The Tenacious and Courageous Staffordshire Bull Terrier

In the past, the Staffordshire Bull Terrier was used for brawling. This makes them incredibly courageous and tenacious, even today. However, careful breeding has made these puppies into companion animals. 

They are much milder and playful today than they were in yesteryear. Still, they aren’t the best companion dogs for everyone.

Staffordshire Bull Terrier dog portrait

Keep reading to find out if these adorable canines are a good fit for your household. 

Where did the Staffordshire Bull Terrier originate?

This canine has been known by many names throughout history. They’ve been the Bull-and-Terrier, Patched Fighting Terrier, the Staffordshire Pit-dog, and the Brindle Bull.

Their name varied depending on the region and time period. 

The Staffordshire Bull Terrier is related to other “bull type” dog breeds, like the Bull Terrier and American Staffordshire Terrier.

All of these breeds have a similar origin story and are likely related to Mastiff-like breeds of the past.

In the early 19th century, blood sports were very popular in England. Some of this involved bull-baiting and similar dog sports. Tenacious dogs were bred for these affairs.

It is with these dogs that the Staffordshire Bull Terrier got its name. The first of all these dogs was the Bulldog, but other “sub” breeds were developed as well.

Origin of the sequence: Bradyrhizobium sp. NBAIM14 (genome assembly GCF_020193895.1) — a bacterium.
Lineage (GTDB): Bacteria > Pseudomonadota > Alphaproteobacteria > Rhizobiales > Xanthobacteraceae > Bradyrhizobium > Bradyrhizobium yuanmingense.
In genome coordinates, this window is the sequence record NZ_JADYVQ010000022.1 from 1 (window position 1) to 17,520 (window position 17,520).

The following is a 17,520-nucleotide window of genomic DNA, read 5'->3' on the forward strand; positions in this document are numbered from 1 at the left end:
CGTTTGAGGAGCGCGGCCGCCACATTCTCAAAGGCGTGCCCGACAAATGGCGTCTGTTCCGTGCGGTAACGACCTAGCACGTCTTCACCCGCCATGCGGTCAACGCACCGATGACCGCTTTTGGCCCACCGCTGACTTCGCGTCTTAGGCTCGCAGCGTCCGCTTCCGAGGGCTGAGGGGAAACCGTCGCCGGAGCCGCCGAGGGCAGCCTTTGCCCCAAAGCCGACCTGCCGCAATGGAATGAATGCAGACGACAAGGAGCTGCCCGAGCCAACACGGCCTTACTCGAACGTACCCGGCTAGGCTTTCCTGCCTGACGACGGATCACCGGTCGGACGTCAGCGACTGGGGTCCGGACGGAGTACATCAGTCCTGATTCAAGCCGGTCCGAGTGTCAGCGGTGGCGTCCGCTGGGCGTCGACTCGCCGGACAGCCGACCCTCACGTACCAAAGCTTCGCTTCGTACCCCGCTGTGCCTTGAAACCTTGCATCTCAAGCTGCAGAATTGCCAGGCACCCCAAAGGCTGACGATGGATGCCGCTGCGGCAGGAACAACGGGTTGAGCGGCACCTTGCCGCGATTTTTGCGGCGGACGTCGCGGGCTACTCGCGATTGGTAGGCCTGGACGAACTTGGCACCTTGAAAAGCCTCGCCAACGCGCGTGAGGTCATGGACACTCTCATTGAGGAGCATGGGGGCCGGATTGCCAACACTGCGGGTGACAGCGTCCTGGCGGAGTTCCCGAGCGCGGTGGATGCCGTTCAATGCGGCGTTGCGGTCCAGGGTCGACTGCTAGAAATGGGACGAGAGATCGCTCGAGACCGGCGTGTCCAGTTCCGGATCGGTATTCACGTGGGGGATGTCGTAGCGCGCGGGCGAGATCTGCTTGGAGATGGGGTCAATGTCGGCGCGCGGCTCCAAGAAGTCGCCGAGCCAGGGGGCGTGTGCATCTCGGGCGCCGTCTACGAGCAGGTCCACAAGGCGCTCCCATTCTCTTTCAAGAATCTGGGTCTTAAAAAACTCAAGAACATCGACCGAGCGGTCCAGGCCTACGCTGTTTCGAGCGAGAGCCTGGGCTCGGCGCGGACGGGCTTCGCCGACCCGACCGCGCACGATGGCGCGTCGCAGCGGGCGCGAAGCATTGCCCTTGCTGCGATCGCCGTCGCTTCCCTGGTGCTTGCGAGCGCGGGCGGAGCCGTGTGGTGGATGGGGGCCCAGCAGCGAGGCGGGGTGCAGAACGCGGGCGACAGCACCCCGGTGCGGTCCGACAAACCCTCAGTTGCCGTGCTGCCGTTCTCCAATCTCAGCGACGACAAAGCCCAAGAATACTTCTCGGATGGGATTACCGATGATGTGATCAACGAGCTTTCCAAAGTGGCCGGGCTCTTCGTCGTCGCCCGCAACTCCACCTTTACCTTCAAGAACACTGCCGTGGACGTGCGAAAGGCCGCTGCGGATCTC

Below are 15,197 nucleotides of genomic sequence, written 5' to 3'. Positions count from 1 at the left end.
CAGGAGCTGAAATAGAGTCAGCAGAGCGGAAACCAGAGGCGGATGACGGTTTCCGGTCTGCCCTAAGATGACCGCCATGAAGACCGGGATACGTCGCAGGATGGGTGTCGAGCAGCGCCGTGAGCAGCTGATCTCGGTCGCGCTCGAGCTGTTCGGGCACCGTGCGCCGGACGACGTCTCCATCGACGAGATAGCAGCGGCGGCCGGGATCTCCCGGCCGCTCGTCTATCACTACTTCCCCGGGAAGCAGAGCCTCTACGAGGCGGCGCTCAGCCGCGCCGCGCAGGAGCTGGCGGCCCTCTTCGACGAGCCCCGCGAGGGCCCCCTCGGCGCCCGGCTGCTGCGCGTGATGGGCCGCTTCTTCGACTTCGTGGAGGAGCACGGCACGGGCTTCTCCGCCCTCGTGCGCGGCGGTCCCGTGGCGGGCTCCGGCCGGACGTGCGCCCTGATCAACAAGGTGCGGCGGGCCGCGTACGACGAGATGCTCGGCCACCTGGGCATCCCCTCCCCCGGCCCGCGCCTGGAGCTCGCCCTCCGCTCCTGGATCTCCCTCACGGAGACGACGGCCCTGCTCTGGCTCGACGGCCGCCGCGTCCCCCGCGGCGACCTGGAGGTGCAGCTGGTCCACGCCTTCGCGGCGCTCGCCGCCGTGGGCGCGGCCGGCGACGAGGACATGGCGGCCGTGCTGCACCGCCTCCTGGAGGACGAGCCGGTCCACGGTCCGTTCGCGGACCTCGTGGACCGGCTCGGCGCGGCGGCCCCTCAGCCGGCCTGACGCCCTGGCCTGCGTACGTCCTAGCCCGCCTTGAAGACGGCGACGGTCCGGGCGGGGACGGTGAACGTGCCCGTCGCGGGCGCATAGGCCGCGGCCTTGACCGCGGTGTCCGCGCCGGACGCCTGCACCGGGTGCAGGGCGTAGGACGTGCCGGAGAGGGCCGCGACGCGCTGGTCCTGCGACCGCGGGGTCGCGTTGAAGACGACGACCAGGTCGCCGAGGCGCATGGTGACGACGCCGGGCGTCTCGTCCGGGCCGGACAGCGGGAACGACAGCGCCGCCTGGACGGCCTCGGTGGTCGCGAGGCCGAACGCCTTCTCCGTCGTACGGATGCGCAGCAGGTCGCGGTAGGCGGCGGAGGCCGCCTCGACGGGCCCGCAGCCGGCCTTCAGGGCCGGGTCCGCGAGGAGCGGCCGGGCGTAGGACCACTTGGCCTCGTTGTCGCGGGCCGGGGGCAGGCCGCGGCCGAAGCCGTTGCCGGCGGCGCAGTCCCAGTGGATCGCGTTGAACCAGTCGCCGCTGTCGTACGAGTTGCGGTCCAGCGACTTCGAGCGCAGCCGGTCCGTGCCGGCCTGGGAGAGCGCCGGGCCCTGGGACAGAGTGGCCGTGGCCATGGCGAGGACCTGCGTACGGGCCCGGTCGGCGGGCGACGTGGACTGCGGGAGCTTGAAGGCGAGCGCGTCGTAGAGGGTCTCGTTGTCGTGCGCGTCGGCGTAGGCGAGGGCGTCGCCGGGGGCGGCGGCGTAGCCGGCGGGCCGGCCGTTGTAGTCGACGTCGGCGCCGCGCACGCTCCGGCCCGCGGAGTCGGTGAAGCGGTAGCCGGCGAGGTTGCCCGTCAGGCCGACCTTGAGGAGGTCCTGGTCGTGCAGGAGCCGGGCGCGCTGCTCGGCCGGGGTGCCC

In 1835, these events were outlawed. However, underground betting still happened. Usually, dogs were put against each other or smaller animals.

To make the dogs more agile for dog fighting, Bulldogs were bred with terriers. 

The Staffordshire Bull Terrier is likely a mix between an Old English Bulldog and a Black and Tan Terrier. The Manchester Terrier was probably also used. 

The Staffordshire Bull Terrier was one such breed that was created this way. It’s fighting days are long over, though.

Eventually, special breeding programs turned this canine into a playful companion – instead of the fierce fighting dog he once was. 

Staffordshire Bull Terrier dog lying beside the flowers

From the Staffordshire Bull Terrier later came the American Staffordshire Terrier.

This breed was developed in America in the 1880s. It is a bit heavier set, though it is sometimes mistaken as the Staffordshire Bull Terrier.

The American Kennel Club (AKC) recognizes this dog, which currently rates as number 80 in popularity out of all 196 breeds they recognize. They have a complete breed standard for the Staffordshire Terrier. 

Are Staffordshire Terriers the same as Pit Bulls?